The West Coast radio world was rocked in mid-June by revelations that a Univision executive had manipulated the ratings to boost a Spanish-language talk show. The scandal, which cost the employee his job, rattled confidence in the Nielsen system. The company has been scrambling to reassure networks and advertisers alike of the security of its system ever since.
A Nielsen representative confirmed that the company, which dominates the domestic U.S. ratings industry, has held conversations with concerned clients. “Nielsen is committed to upholding the highest standards of data integrity in our panels, and we are working closely with the Audio Advisory Council, the Media Rating Council and the radio industry to minimize the risk of reoccurrence,” the rep said in a statement to Billboard. “Additionally, Nielsen will be launching an education and awareness campaign with the broadcast industry to remind them of current guidelines.”
Nielsen also is taking steps to adjust the size of the audience samples it uses — increasing them by 12 percent cumulatively across all markets in which they use in-home devices, called Portable People Meters (PPMs), to measure ratings.
The question now discussed in the broadcast world: Is that damage control enough?
“This has to somewhat reflect negatively on the radio industry,” says Michael Gould, president of Eastlan Ratings, a competitor to Nielsen that provides radio audience measurement data collected from phone surveys and e-diaries with over 450 subscribing radio stations in more than 90 markets in the United States. The Los Angeles scandal, he adds, could influence ad buyers “to go in a different direction altogether, such as cable or the Internet.” (Gould acknowledges that since acquiring Arbitron in 2013, Nielsen’s grip on the market is tight, and that he and other rivals are like David going up against Goliath.)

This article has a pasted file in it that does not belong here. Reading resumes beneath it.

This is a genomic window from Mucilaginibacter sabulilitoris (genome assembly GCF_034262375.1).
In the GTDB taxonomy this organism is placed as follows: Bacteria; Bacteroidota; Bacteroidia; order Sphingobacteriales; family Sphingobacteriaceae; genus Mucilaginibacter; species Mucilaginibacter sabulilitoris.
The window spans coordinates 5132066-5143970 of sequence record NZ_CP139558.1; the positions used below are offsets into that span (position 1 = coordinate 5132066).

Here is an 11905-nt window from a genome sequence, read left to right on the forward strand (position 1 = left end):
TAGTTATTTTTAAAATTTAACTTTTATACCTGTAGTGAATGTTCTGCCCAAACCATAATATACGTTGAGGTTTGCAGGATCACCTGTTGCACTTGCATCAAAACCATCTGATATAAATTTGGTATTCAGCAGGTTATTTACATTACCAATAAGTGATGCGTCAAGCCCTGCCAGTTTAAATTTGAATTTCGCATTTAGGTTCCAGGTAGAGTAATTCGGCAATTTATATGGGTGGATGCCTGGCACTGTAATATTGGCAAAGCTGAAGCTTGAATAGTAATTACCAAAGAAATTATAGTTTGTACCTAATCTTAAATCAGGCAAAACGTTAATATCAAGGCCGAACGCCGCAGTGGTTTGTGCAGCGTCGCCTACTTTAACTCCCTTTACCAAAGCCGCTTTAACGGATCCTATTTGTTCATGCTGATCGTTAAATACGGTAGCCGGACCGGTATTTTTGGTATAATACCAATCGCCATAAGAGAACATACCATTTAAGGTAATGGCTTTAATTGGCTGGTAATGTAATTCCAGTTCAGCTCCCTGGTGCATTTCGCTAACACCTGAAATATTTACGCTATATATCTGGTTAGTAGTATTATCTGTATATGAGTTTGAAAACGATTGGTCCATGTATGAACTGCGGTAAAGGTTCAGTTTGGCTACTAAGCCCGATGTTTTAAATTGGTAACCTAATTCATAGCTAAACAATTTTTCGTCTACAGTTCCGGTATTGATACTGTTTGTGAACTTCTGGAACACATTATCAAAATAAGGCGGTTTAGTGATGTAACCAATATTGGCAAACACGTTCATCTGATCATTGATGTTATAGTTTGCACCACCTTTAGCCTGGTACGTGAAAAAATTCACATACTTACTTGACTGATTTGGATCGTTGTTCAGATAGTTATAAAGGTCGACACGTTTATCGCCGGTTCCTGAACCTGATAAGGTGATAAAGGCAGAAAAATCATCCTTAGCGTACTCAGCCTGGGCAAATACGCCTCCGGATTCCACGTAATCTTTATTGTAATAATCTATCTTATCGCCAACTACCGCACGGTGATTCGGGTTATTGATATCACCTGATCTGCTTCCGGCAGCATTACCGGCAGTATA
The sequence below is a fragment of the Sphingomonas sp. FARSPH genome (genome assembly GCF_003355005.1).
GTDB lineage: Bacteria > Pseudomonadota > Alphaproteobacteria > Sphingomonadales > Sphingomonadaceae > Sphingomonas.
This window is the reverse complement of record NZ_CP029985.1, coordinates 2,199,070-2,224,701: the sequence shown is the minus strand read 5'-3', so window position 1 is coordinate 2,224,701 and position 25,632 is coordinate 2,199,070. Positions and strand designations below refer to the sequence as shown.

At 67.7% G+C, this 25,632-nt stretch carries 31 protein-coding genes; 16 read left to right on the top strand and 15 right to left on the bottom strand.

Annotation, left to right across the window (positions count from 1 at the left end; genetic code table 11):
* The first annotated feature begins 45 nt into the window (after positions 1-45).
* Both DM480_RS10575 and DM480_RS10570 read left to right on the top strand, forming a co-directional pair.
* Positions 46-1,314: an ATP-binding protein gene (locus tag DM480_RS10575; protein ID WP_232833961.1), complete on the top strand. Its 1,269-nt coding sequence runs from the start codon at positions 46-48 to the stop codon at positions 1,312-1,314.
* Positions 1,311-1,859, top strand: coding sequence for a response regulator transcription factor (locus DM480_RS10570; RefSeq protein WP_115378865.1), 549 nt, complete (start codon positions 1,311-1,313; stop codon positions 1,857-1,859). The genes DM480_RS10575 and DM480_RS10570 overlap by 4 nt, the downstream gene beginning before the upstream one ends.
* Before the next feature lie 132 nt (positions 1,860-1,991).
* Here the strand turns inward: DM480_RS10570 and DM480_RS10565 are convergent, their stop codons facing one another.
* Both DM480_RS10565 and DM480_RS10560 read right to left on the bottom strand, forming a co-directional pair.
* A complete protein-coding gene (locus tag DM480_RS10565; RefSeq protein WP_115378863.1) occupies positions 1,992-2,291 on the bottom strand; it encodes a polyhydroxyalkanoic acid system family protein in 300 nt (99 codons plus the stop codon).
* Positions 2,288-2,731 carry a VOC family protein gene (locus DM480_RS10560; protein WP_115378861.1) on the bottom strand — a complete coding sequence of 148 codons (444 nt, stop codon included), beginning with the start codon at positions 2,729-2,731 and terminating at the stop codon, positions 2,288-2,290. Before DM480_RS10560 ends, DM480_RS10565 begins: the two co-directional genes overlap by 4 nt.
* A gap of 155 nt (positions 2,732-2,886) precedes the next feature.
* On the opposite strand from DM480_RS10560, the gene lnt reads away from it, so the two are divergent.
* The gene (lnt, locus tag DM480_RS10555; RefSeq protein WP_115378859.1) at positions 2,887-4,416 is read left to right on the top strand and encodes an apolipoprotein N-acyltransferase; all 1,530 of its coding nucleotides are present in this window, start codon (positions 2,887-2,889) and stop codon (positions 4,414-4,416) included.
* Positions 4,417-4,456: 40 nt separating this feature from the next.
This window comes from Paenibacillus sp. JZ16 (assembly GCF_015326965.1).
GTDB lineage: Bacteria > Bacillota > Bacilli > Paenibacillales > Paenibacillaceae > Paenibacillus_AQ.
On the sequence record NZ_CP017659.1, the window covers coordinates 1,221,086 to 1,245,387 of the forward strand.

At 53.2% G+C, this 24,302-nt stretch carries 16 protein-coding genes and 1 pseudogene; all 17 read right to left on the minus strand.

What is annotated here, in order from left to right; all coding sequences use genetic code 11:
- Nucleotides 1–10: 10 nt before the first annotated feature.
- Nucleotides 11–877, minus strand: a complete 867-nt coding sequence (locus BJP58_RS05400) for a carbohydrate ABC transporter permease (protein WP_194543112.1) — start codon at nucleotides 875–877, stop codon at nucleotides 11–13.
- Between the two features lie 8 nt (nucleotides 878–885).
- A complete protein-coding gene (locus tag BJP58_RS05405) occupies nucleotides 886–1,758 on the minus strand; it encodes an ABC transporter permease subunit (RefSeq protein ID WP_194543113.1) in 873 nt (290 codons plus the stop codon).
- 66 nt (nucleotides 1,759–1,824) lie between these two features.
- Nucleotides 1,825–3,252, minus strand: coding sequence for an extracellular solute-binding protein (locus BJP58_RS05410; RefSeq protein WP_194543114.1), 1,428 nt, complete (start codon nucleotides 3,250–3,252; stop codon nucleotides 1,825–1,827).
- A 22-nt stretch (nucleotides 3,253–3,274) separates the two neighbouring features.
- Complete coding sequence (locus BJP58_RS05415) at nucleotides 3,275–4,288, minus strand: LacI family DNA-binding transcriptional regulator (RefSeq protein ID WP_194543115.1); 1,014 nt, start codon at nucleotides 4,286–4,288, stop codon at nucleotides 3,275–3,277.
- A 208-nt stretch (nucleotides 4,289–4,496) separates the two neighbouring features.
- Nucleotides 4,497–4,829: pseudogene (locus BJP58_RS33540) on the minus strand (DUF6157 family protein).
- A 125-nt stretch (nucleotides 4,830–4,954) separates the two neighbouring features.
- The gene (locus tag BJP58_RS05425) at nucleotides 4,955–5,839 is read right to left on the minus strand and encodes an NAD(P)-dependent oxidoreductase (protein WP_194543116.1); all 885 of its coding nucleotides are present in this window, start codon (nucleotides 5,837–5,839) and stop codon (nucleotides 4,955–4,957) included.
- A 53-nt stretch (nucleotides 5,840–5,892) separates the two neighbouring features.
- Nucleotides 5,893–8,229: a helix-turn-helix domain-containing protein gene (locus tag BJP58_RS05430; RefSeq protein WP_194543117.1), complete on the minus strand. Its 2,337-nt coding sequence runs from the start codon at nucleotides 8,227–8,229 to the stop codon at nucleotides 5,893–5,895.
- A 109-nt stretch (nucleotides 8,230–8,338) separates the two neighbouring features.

The scandal started when Univision Communications’ KSCA-FM (101.9) suddenly shot to the top of the Spanish-language radio ratings in Los Angeles in April, vaulting over competitors it typically lags behind. A subsequent probe showed that a KSCA executive, who had access to Nielsen’s PPM devices, had manipulated them to boost the station’s showing.
As a result, Nielsen postponed the release of its May numbers while it recalculated both April and May. The financial stakes are high; the Los Angeles market, the nation’s second-largest, involves millions of dollars in ad revenue.
“The sample is just too small,” says Bill Tanner, a radio consultant. “Anytime one family can have such a big effect on the total market share, it speaks poorly for a company doing the ratings.”
Adds Hispanic marketing and media analyst Adam R. Jacobson: “This is completely irresponsible. There are a lot of questions around the Univision employee’s motives,” adding that he praised Univision president Jose Valle for swiftly terminating the culprit.
“A radio station employee being related to a Nielsen participant seriously undermines the industry and is unacceptable,” said Valle in a statement, adding that the network is cooperating with Nielsen. (The fired executive has not been publicly identified.)
The full impact of the scandal may not be known for some time. But it has taken a toll in the short run. “It’s an injustice,” says one well-known L.A. radio personality, who spoke on condition of anonymity. “Someone really needs to put these cheaters in check”